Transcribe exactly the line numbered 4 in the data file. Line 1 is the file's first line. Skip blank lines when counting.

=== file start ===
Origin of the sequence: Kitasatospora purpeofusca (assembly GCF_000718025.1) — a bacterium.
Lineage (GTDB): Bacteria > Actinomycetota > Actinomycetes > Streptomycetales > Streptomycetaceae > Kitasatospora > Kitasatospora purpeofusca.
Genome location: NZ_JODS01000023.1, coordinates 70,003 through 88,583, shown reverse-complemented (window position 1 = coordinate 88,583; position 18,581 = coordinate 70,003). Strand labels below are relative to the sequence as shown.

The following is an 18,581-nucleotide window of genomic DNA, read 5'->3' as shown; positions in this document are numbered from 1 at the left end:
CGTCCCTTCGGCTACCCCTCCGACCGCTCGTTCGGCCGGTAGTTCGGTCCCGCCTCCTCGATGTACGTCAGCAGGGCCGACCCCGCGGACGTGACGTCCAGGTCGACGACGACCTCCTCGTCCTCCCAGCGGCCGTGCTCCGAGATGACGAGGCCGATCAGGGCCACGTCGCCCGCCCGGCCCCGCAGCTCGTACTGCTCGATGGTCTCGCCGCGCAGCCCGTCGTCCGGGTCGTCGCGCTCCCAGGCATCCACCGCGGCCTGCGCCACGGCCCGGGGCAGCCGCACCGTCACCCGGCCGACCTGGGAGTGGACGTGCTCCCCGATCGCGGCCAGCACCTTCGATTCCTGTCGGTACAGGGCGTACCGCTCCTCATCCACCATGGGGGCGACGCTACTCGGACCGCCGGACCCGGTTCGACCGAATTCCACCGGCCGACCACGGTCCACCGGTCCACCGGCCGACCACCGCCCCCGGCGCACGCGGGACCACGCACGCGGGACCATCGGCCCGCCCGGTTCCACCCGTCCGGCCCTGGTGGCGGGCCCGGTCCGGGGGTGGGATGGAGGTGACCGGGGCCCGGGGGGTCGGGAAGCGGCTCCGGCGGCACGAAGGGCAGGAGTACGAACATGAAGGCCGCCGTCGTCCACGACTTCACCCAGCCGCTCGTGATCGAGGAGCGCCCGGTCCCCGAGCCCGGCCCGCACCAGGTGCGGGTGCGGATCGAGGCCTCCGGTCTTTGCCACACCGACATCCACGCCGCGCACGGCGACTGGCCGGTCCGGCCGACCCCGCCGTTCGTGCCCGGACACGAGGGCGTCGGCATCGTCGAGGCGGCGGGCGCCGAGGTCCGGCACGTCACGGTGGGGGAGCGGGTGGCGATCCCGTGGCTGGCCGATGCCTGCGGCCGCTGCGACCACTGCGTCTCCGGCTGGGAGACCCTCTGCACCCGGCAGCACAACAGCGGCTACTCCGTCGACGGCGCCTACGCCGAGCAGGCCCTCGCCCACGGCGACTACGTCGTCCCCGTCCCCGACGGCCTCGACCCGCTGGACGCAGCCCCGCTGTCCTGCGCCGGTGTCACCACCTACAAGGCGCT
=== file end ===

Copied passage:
The following is an 18,581-nucleotide window of genomic DNA, read 5'->3' as shown; positions in this document are numbered from 1 at the left end: